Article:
Astros Rangers Baseball

Houston's Yuli Gurriel (10) celebrates a solo home run against the Texas Rangers on June 4 with teammate Jake Marisnick (6). The dominant Astros have won six of their seven cross-state matchups thus far in 2017.

Associated Press — Tony Gutierrez

I have never considered myself to be a worrier by nature. Then along comes something to make me challenge the veracity of that notion.

Namely, the 2017 Houston Astros baseball season.

I’ve been an Astros fan for decades, long before the Astrodome became a tool shed for NRG Stadium, back when it was still rightfully renowned as the “Eighth Wonder of the World.” As such, I should be enjoying the heck out of this season. And I am.

And yet I keep waiting for the roof to cave in. I can’t help it. It’s what I know.

Even after dropping a pair of consecutive games to the Kansas City Royals entering Wednesday night’s action, the Astros boasted the best record in baseball. By far. We’re talking a historically great pace — 42-18, a .700 winning percentage. Houston is 10 games over .500 at home, and a ridiculous 14 over on the road. Going into Wednesday, the Astros led the American League in batting average, on-base percentage, slugging percentage, OPS, runs, ERA, WHIP and strikeouts per nine innings.

It’s all so … weird. Not just the fact that the Astros are in the American League, either. (Even after nearly five years, I still haven’t completely gotten used to the Junior Circuit.)

Astros fans aren’t accustomed to such luster. That’s not to suggest that the franchise hasn’t fielded a boatload of legendary players or some highly successful teams. We admired the pop of the Toy Cannon, Jimmy Wynn. We cruised around the bases with Jose “Cheo” Cruuuuuuuuz. We hitched a ride on the Ryan Express, screamed “Yes!” as Mike Scott delivered a no-no when the ’Stros needed it most, and we admired the sting of the Killer B’s, Jeff Bagwell and Craig Biggio.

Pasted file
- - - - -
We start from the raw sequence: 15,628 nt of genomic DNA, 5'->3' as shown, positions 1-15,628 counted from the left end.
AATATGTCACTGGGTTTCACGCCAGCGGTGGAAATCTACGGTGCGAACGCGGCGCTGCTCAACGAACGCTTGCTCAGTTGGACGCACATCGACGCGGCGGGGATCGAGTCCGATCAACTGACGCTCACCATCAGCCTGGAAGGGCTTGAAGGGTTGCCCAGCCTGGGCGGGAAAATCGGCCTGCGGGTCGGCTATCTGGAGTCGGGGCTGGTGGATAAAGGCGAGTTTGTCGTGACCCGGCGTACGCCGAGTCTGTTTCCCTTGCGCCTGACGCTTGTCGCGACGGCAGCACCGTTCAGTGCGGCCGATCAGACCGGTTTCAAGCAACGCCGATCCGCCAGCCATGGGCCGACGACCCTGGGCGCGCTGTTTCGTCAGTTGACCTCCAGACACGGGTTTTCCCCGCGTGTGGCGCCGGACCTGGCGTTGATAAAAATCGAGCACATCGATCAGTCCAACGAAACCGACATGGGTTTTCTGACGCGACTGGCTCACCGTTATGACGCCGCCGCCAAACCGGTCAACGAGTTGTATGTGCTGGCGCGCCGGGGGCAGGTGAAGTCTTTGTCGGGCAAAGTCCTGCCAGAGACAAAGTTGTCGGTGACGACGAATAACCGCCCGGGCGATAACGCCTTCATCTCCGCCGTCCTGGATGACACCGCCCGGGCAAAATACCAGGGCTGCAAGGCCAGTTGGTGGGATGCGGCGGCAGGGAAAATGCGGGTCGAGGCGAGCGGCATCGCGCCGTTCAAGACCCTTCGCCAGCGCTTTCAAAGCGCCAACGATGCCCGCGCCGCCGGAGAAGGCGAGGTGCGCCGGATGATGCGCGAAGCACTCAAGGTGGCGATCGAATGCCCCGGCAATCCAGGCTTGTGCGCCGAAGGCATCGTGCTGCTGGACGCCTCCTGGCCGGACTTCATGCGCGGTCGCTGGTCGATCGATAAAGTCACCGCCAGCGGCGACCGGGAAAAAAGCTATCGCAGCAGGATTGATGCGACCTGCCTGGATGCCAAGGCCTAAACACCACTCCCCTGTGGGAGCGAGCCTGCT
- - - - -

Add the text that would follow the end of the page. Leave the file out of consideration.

We lived through the agony of the longest postseason game ever played – twice (in ’86 and again in 2005). Also in 2005, we danced with glee after — at long last — a trip to the World Series, only to see it go by quicker than J.R. Richard’s chin music.

Been here before

That 1998 bunch was pretty stinkin’ good. The ’Stros were rolling along at a breakneck clip, then rented a Big Unit for the stretch run. Randy Johnson helped chuck Houston to a 102-60 record — the best in franchise history — only to see it all disappear against Kevin Brown’s wicked voodoo offerings in the NLDS.

More often, the ’Stros have trended mediocre to bad. Or worse yet — resembling the sludge you find on the cellar floor. There have been times Astros fans have been tempted to wear a paper bag over our orange hats and rainbow jerseys. (Man, we look cool, don’t we?) From 2011-13, the Astros reached a new level of losing, recording a new franchise record for single-season losses in three consecutive seasons, with 106, 107 and 111 defeats.

Sadly, the joke at the time was that the Astros still had enough talent to win the World Series — the Triple-A World Series.

But by bottoming out like it did, Houston set itself up for a rapid launch back to relevance. The team used its litany of high first-round picks on several players who have now developed into club cornerstones – George Springer, Carlos Correa, Alex Bregman.

What those guys have done this year is borderline insane. Bronx Bombers stuff, even. (Call ‘em the Buffalo Bayou Bashers, maybe?)

In a glorious May, the Astros went 22-7 and scored 40 runs, a franchise record for a month. Their record to this point in the season is the best in the franchise’s 57-year history — going back to the Colt .45 days — and they owned a 12-game lead in the AL West entering Wednesday. Oh, and remember those old struggles against the Texas Rangers? Amend your Texas history books, because that’s in the past. Houston has put a shiny silver boot in the Rangers’ collective behinds this year, having won six of seven matchups thus far.

Over the offseason, Houston GM Jeff Luhnow stockpiled several steady veteran hitters, Josh Reddick, Brian McCann and Carlos Beltran. They’ve added depth to a batting order that already featured the likes of Springer, Correa and my personal favorite player, Jose Altuve, the Little Slugger That Could, a guy you just want to put in your pocket and take home as a souvenir. Now the Astros lineup has more hits than the Beatles.

Gloom of history

For this particular Astros fan, it’s been euphoric and torturous at once. It just all seems so good to be true. Eleven-game winning streak? Cool, but it won’t last forever. (It didn’t.) Dallas Keuchel to the DL? Yeah, that seems about right.

I’m not a negative person by nature. It’s just I’ve seen this movie before. Sports disappointment is as familiar to Houston folks as 99-percent humidity.

I’m trying to enjoy the ride, really I am. It’s been exhilarating so far.

But when you ride around Houston-style, you’re always ready for the inevitable traffic jam.

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